NASA has signed a $1.2 billion contract with Pratt & Whitney Rocketdyne to develop the J-2X engine the U.S. space agency needs to power the upper stages of its Ares 1

crew launch vehicle and Ares 5

heavy-lift rocket.

Pratt & Whitney Rocketdyne of Canoga Park, Calif., has been working on the engine, an updated version of the Apollo-heritage J-2, since June 2006 under a temporary contract awarded without a competition. That contract called for the company to start work on five development versions of the engine followed by two certification engines.

With the new contract, NASA has added one additional development engine to its order, for a total of eight.

“This is huge,” Scott Horowitz, chief of NASA’s Exploration Systems Directorate, said during a July 16

teleconference with reporters about

the new contract. “It’s a big deal that we now have the J-2X contract signed and ready to go because it’s a big piece in getting this rocket ready to fly.”

NASA’s Ares 1

rocket is a two-stage booster designed to launch NASA’s capsule-based space shuttle successor – the Orion Crew Exploration Vehicle – into low-Earth orbit. The larger Ares 5

, meanwhile, is slated to haul heftier payloads into space such as lunar landers and other hardware. Both the Ares 1

and Ares 5

rockets will rely on J-2X engines to power their second stages. NASA plans to award a separate contract down the road for the production of engines for operational missions.

Mike Kynard, NASA’s J-2X program manager, told reporters that buying an additional development engine would allow NASA to begin its testing program sooner and conduct roughly 60 more tests than previously planned. Kynard said some 280 tests are now planned between 2010 and late 2012, when NASA expects to conduct the first test flight of a full-up Ares 1

rocket and an unmanned Orion Crew Exploration Vehicle.

If all goes smoothly, Orion’s first crewed flight could occur as early as September 2013. However, NASA officials readily concede that March 2015 is the more realistic date given the snags that tend to crop up in big development programs like Orion and Ares.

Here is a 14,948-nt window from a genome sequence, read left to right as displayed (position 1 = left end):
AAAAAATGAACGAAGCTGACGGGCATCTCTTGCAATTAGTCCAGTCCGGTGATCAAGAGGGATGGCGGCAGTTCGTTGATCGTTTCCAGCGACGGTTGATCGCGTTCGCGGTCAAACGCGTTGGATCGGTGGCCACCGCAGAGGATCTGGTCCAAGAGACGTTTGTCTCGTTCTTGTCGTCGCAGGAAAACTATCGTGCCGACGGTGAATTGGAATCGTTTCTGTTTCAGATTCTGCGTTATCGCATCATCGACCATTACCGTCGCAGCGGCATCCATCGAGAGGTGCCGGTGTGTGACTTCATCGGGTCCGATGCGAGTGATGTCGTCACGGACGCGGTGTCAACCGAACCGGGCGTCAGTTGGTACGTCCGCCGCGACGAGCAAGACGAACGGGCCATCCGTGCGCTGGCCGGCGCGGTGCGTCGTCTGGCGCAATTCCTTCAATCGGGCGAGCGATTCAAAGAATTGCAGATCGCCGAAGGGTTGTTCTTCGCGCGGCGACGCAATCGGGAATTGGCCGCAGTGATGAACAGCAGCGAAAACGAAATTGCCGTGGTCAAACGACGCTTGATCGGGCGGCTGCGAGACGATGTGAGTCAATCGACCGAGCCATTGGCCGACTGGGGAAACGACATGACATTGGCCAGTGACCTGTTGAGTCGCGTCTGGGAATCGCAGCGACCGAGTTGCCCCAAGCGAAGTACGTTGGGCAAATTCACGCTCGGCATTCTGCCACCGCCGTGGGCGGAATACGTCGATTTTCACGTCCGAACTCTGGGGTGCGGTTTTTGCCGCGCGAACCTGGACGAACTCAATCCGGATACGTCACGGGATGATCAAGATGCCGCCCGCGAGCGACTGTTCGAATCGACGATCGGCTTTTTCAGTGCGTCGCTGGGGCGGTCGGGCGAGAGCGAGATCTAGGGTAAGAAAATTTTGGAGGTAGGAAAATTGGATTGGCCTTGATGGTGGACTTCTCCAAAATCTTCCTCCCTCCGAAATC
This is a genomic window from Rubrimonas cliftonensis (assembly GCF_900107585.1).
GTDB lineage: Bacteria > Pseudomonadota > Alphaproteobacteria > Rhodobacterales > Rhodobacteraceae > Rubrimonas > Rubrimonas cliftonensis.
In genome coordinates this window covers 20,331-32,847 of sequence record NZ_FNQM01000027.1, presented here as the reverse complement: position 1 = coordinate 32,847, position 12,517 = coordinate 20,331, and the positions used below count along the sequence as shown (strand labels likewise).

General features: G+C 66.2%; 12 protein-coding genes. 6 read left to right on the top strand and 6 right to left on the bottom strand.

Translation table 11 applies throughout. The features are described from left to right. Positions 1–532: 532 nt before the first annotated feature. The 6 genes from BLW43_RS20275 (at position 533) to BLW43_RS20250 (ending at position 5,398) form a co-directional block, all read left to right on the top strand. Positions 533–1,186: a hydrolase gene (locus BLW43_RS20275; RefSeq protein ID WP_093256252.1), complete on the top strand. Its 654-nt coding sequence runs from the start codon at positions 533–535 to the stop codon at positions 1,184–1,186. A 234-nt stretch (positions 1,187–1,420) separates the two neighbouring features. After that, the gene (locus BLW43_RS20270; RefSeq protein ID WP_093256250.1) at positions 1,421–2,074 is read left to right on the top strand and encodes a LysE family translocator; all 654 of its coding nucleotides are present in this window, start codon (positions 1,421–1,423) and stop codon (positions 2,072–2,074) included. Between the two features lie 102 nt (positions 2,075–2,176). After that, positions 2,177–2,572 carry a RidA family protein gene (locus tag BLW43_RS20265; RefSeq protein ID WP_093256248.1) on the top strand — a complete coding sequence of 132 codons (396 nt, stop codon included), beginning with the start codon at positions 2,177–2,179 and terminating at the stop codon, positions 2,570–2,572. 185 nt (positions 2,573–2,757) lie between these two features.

With the announcement of the J-2X contract, NASA moved a step closer to its goal of having the entire Ares 1 rocket under contract by the end of 2007. The Orion prime contract was awarded last August to Denver-based Lockheed Martin Space Systems.

“We needed to press forward so that we could still harvest some of the experience from Apollo,” said Jeff Hanley, NASA’s Constellation program manager for the agency’s new manned spacecraft, adding that J-2X engineers sought input from Apollo program veterans well-versed in the new engine’s J-2 predecessor. “That’s really been a treat, I think, for the team … to be able to go back and interact with that generation.”

Steve Cook, manager of the Exploration Launch Projects Office at NASA’s Marshall Space Flight Center, Huntsville, Ala., said the agency expects to finalize a contract with AlliantTechSystems by mid

August for the development of Ares 1’s solid-rocket-booster-based main stage. Similar to Pratt & Whitney Rocketdyne, AlliantTechSystems got started on its Ares 1

work last year under a temporary $120 million contract signed in late 2005.

By late August, Cook said, NASA should be ready to announce which team it has selected to build the Ares 1

upper stage. That competition is pitting Boeing against an AlliantTechsytems-led team that includes Orion prime contractor Lockheed Martin Space Systems and Pratt & Whitney Rocketdyne. The contract is expected to be worth roughly $900 million.

A separate contract for the rocket’s avionics system, or instrument unit, is slated for award around early December, he said. Five teams are finalizing bids for the contract, which is expected to be worth roughly $400 million. The competing teams are led by BAE Systems, Ball Aerospace and Technologies, Boeing, Honeywell, and Raytheon.

SPACE.com staff writer TariqMalik contributed to this story from New York.